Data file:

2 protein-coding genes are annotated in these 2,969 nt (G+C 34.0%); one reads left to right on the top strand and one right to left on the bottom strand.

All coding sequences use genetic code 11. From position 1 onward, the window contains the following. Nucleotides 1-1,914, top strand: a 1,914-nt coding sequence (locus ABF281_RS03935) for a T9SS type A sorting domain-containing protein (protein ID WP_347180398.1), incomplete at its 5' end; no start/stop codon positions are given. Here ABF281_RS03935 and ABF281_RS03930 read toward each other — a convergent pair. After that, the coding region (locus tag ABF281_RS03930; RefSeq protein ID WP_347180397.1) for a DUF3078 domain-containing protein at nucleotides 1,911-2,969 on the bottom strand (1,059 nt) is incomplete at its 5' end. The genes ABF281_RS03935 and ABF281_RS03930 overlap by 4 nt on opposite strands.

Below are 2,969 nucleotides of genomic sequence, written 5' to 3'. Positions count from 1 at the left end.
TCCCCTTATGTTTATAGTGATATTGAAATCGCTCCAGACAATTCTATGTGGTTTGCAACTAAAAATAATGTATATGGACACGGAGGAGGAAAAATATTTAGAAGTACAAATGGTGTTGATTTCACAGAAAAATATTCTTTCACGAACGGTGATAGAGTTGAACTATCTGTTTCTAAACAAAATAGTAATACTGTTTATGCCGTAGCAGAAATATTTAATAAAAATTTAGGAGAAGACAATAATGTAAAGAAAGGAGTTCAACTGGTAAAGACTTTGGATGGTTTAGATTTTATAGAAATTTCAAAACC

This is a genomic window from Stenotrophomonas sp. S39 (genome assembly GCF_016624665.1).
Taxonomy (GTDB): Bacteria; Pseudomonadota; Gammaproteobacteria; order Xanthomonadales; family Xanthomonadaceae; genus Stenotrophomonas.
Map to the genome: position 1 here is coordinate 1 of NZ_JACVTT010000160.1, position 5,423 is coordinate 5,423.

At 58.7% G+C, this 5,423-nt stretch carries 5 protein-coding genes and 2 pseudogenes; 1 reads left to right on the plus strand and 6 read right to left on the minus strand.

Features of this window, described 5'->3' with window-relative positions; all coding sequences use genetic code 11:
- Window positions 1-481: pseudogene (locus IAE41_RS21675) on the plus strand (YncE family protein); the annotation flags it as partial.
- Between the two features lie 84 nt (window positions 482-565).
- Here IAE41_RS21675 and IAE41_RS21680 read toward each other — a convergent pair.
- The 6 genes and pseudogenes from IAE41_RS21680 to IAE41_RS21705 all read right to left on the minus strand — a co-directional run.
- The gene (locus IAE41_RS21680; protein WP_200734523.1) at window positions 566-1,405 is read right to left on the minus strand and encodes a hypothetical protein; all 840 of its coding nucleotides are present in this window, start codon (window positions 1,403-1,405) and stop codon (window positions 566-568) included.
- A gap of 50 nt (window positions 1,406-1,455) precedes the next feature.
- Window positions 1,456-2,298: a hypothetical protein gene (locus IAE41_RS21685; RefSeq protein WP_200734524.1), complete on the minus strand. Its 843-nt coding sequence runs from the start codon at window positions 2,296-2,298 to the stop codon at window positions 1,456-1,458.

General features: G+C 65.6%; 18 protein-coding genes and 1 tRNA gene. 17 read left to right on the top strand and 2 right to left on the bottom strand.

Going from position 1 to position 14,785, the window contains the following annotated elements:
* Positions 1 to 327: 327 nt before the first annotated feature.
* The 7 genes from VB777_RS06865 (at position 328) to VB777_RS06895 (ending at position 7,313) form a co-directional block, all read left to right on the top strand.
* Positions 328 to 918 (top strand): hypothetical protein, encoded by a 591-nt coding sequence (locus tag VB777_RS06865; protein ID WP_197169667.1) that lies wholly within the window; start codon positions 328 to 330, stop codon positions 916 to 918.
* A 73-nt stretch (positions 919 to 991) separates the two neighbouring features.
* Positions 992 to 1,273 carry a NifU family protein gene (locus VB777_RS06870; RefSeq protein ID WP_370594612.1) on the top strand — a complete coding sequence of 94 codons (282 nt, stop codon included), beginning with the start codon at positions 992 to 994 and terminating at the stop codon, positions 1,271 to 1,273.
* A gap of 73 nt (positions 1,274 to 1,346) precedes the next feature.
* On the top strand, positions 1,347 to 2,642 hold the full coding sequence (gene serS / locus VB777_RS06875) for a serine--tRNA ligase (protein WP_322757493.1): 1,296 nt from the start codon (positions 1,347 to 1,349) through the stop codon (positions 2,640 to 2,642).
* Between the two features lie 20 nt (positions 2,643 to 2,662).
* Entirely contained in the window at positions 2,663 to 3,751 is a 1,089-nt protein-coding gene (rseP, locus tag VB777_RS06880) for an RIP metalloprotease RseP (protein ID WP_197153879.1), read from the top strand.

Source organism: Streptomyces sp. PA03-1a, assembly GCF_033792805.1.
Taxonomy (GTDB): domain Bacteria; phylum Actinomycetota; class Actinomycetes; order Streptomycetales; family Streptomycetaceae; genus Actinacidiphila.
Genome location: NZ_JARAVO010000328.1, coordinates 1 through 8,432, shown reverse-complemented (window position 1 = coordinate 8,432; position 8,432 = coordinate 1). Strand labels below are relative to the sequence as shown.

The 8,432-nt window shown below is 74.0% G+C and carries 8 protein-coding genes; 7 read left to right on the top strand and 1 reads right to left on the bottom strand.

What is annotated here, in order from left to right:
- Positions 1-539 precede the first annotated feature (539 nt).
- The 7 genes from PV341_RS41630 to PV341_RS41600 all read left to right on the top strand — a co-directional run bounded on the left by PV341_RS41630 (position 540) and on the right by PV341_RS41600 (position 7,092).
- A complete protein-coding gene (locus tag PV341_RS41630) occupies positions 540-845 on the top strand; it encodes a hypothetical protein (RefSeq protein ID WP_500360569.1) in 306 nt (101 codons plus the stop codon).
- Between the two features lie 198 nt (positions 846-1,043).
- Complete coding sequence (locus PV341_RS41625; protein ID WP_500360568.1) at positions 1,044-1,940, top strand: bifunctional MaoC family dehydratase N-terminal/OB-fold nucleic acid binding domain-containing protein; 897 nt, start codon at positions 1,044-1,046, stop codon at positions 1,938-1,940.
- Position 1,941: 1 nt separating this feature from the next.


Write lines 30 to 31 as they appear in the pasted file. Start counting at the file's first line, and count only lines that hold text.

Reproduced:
Genome location: NZ_JARAVO010000328.1, coordinates 1 through 8,432, shown reverse-complemented (window position 1 = coordinate 8,432; position 8,432 = coordinate 1). Strand labels below are relative to the sequence as shown.

The 8,432-nt window shown below is 74.0% G+C and carries 8 protein-coding genes; 7 read left to right on the top strand and 1 reads right to left on the bottom strand.